Learning of the Germans’ plans for the “final solution” was sobering and depressing, but there were moments of redemptions, too. We learned of children who escaped (two of whom ended up being active members of the Museum), Jews’ lives after the War, and the Nuremberg Trials. As aspiring lawyers, this last aspect added a layer of interest.

The tour ended on a note appropriate for today: the Human Rights Gallery reminds us of our rights, highlights the accomplishments of Civil Rights leaders, and inspires us to stand up for ourselves and others.

Before leaving we had the opportunity to converse with Mrs. Goldberg, and we asked about the beautiful butterfly display that hangs from the ceiling, down all three of the museum’s floors.

Photo by Pooja Salhotra

There were 1,500 butterflies, representing the 1.5 million children who died during the Holocaust, approximately 25 percent of the total lives lost.

This was a very somber learning experience of the events that happened before, leading up to, and after the Holocaust that provided me with a different insight to this tragedy. It was my first time being to the Holocaust Museum and despite Quinn having had visited it before, he had a different take since there had been changes to the exhibits.

Because the Museum was closed the day we visited, and because we were visiting with a small group, the experience was perhaps more somber and intimate than normal. We also benefited from Ms. Goldberg’s insights and knowledge, including her closeness to many Holocaust survivors, and this added to the poignancy of the experience.

On behalf of Sam Houston State University and the LEAP Center, we thanked the World Affairs Council staff, Ms. Goldberg, and we said goodbye to our new friends.

Old Time Help at the Old Town Theatre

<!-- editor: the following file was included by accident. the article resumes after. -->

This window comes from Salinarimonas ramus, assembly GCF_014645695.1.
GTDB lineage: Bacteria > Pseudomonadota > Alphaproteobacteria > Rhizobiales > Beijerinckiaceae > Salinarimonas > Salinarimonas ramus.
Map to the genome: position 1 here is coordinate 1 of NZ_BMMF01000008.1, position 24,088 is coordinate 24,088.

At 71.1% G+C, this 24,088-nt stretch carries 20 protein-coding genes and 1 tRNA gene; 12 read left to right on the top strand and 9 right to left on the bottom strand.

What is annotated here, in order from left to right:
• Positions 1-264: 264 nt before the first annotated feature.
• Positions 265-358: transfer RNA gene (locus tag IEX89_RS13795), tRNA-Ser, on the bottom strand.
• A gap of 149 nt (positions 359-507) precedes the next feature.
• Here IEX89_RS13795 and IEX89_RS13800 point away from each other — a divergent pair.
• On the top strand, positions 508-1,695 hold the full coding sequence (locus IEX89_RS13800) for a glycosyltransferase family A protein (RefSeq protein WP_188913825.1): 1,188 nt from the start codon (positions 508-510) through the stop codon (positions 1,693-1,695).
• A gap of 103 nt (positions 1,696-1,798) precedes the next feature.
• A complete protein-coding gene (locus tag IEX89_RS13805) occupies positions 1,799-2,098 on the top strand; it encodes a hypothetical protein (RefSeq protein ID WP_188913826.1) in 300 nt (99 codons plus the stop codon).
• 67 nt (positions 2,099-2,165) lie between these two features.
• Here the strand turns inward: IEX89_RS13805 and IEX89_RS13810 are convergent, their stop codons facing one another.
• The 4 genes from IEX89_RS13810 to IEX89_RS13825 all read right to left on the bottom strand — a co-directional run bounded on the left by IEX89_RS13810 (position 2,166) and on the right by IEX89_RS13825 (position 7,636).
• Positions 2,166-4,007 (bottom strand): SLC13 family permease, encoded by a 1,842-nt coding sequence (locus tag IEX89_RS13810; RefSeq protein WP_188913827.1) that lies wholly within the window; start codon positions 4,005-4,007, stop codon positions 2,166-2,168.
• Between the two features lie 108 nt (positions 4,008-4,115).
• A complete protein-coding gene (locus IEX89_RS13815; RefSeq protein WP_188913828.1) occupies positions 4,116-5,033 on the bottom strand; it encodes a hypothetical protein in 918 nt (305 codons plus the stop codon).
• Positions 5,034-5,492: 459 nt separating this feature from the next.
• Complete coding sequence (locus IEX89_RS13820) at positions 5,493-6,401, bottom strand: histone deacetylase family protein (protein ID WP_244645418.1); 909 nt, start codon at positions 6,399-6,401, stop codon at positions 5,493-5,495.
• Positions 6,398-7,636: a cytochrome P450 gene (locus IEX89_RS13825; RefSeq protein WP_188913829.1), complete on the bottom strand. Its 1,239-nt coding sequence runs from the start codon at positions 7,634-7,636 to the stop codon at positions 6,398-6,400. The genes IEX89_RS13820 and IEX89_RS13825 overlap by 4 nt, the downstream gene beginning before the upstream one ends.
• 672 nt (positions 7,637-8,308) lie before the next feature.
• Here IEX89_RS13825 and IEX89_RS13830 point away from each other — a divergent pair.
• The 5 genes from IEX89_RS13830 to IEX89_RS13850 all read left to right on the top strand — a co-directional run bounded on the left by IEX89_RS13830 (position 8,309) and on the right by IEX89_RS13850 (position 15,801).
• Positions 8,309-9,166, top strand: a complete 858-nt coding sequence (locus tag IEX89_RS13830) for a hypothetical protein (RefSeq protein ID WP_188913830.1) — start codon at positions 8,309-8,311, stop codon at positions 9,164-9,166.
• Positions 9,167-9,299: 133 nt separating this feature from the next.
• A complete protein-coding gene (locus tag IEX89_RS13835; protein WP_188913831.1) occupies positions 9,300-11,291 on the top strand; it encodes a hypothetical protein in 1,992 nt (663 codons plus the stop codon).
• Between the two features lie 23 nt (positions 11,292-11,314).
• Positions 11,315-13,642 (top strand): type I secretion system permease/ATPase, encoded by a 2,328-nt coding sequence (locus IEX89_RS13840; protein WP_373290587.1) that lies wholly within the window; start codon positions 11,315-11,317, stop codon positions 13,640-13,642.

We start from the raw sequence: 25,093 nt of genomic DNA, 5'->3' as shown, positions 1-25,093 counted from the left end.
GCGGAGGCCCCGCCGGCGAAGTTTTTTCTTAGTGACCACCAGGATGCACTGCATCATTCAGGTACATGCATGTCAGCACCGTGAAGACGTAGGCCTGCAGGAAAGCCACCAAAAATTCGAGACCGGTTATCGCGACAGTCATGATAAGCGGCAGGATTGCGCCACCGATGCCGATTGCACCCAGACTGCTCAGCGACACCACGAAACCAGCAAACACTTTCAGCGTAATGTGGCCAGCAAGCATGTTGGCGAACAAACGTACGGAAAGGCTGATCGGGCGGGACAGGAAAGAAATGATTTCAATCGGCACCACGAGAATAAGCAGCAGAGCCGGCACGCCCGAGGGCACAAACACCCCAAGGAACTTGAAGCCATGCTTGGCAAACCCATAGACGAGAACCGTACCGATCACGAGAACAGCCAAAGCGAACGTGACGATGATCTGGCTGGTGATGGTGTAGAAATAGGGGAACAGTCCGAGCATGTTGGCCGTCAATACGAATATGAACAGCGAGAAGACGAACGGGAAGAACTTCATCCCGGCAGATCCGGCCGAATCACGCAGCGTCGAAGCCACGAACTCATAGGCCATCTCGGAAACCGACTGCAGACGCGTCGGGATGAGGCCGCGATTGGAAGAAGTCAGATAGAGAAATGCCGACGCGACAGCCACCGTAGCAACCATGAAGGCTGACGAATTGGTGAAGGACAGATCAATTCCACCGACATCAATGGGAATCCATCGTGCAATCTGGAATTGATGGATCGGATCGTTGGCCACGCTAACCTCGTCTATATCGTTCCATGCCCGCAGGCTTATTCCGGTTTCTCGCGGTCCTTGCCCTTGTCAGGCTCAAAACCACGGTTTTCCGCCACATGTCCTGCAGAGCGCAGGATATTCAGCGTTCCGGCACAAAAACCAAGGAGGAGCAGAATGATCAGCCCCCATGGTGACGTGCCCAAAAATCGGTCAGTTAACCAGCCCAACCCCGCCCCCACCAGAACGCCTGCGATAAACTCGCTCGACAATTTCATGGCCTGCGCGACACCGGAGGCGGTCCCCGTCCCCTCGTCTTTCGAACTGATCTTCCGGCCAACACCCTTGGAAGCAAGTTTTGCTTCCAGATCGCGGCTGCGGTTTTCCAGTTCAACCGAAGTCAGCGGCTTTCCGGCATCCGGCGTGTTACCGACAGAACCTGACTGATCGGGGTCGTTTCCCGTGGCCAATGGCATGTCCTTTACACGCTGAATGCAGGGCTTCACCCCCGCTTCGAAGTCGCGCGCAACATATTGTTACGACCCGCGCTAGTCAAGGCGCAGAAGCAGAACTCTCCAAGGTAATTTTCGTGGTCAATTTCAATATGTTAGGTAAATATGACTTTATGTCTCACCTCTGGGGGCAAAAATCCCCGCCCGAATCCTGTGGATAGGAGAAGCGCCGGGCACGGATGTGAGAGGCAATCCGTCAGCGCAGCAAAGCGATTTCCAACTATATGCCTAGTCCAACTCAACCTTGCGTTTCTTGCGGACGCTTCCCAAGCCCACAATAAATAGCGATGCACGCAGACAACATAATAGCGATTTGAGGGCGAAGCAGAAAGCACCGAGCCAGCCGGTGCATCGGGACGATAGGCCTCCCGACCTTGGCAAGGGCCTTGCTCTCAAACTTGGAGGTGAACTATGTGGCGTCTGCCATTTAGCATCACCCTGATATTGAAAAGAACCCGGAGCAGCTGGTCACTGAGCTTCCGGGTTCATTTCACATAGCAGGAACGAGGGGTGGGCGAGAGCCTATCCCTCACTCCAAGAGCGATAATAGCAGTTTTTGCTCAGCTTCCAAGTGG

Fresh off volunteering at the Wynne Home Arts and Visitor Center, we also wanted to help out in the downtown area. So, with rivet-gun in hand, we headed to the Old Town Theatre to do some light cleaning and affix numerals to the Theatre’s chairs.

The theatre is the only vintage venue in Huntsville, and it is the community’s finest example of Art Deco architecture–while also featuring the art work of world-renowned muralist Richard Haas.

And while it may be an local architectural treasure and a work of art in itself, it also had a disordered numbering system on the seats, which makes ushering pretty difficult.

So, we set about correcting that. With only one rivet gun, we set up a system of three people helping: one advance man putting in the number plates and rivets, one riveter, and one person taking left-over parts….

Yvette the Riveter

While three were riveting, others were cleaning, and we took turns doing all the tasks, so that we’d all be cross-trained. Stephanie did her best Carol Burnett impression….

…Quinn tried to get a break from Yvette and Morgan, and Morgan even tried her hand at vacuum repair.

About three hours later, we had a mostly-clean theatre, seats with a correct numbering system, and more skilled volunteer force….

…and some ideas for some fall activities–all of this in time for our sold-out Gene Watson show!

Ben Rhodes, President Obama’s Speechwriter, Talks Politics

LEAP is always eager to hear from World Affairs Council speakers, and that is especially true when Ben Rhodes presents to the Council. Rhodes, a former speechwriter and advisor to President Obama, discussed his latest book, After the Fall: Being American in the World We’ve Made, with the New Yorker’s Evan Osnos as the moderator.

Following eight years of working long hours for the Obama administration, Rhodes found himself with a lot of time on his hands, a need for decompression, and wrestling with the Presidency of Donald Trump. So, he decided to write a book and, as he says, announce himself as a writer to the world.

What struck Rhodes, as he reflected and traveled and reflected some more, is how parts of the world were “turning to nationalism and authoritarianism,” particularly Hungary, Russia, China, and the United States. Key to this period, according to Rhodes, was the great recession of 2008, which is “when the narrative of liberalism and democracy collapsed.” With this narrative, Osnos readily and frequently agreed.